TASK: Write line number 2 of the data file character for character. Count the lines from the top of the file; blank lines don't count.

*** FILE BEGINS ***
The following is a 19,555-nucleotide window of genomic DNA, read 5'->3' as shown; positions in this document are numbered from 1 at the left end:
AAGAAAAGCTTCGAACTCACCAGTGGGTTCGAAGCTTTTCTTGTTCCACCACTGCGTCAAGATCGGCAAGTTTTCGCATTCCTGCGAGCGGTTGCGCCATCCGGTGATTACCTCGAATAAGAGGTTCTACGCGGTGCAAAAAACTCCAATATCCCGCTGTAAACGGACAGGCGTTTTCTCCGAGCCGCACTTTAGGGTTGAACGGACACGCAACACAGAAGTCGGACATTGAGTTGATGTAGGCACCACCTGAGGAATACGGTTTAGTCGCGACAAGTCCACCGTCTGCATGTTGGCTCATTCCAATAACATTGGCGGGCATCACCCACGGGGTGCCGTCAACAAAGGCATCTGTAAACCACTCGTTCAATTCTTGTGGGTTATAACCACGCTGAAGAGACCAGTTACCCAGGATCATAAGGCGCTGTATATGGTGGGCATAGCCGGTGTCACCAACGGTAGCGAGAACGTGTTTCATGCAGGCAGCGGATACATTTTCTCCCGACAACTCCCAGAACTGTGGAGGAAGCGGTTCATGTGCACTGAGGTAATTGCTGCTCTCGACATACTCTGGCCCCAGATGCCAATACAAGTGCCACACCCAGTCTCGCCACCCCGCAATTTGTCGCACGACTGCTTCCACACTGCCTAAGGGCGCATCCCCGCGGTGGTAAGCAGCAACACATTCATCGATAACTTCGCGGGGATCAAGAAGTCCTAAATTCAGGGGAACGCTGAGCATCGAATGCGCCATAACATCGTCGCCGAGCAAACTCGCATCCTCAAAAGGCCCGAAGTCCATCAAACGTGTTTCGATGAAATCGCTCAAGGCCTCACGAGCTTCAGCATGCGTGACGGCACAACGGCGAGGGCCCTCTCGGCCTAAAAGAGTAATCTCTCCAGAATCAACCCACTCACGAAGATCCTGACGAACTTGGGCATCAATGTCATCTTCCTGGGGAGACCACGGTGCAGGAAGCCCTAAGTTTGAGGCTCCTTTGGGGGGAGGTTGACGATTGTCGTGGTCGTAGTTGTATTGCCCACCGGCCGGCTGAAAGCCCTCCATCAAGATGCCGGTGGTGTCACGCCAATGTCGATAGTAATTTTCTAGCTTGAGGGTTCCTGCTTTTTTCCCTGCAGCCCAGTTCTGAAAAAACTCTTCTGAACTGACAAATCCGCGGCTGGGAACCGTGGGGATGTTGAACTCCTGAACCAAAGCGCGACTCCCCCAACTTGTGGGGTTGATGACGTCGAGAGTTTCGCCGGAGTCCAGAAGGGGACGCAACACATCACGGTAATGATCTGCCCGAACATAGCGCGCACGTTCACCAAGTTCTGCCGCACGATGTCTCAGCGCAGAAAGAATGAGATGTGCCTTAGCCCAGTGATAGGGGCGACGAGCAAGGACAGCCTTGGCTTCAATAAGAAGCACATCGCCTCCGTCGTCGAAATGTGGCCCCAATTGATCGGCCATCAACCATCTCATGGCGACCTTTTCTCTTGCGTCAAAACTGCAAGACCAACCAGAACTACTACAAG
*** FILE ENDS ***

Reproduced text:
AAGAAAAGCTTCGAACTCACCAGTGGGTTCGAAGCTTTTCTTGTTCCACCACTGCGTCAAGATCGGCAAGTTTTCGCATTCCTGCGAGCGGTTGCGCCATCCGGTGATTACCTCGAATAAGAGGTTCTACGCGGTGCAAAAAACTCCAATATCCCGCTGTAAACGGACAGGCGTTTTCTCCGAGCCGCACTTTAGGGTTGAACGGACACGCAACACAGAAGTCGGACATTGAGTTGATGTAGGCACCACCTGAGGAATACGGTTTAGTCGCGACAAGTCCACCGTCTGCATGTTGGCTCATTCCAATAACATTGGCGGGCATCACCCACGGGGTGCCGTCAACAAAGGCATCTGTAAACCACTCGTTCAATTCTTGTGGGTTATAACCACGCTGAAGAGACCAGTTACCCAGGATCATAAGGCGCTGTATATGGTGGGCATAGCCGGTGTCACCAACGGTAGCGAGAACGTGTTTCATGCAGGCAGCGGATACATTTTCTCCCGACAACTCCCAGAACTGTGGAGGAAGCGGTTCATGTGCACTGAGGTAATTGCTGCTCTCGACATACTCTGGCCCCAGATGCCAATACAAGTGCCACACCCAGTCTCGCCACCCCGCAATTTGTCGCACGACTGCTTCCACACTGCCTAAGGGCGCATCCCCGCGGTGGTAAGCAGCAACACATTCATCGATAACTTCGCGGGGATCAAGAAGTCCTAAATTCAGGGGAACGCTGAGCATCGAATGCGCCATAACATCGTCGCCGAGCAAACTCGCATCCTCAAAAGGCCCGAAGTCCATCAAACGTGTTTCGATGAAATCGCTCAAGGCCTCACGAGCTTCAGCATGCGTGACGGCACAACGGCGAGGGCCCTCTCGGCCTAAAAGAGTAATCTCTCCAGAATCAACCCACTCACGAAGATCCTGACGAACTTGGGCATCAATGTCATCTTCCTGGGGAGACCACGGTGCAGGAAGCCCTAAGTTTGAGGCTCCTTTGGGGGGAGGTTGACGATTGTCGTGGTCGTAGTTGTATTGCCCACCGGCCGGCTGAAAGCCCTCCATCAAGATGCCGGTGGTGTCACGCCAATGTCGATAGTAATTTTCTAGCTTGAGGGTTCCTGCTTTTTTCCCTGCAGCCCAGTTCTGAAAAAACTCTTCTGAACTGACAAATCCGCGGCTGGGAACCGTGGGGATGTTGAACTCCTGAACCAAAGCGCGACTCCCCCAACTTGTGGGGTTGATGACGTCGAGAGTTTCGCCGGAGTCCAGAAGGGGACGCAACACATCACGGTAATGATCTGCCCGAACATAGCGCGCACGTTCACCAAGTTCTGCCGCACGATGTCTCAGCGCAGAAAGAATGAGATGTGCCTTAGCCCAGTGATAGGGGCGACGAGCAAGGACAGCCTTGGCTTCAATAAGAAGCACATCGCCTCCGTCGTCGAAATGTGGCCCCAATTGATCGGCCATCAACCATCTCATGGCGACCTTTTCTCTTGCGTCAAAACTGCAAGACCAACCAGAACTACTACAAG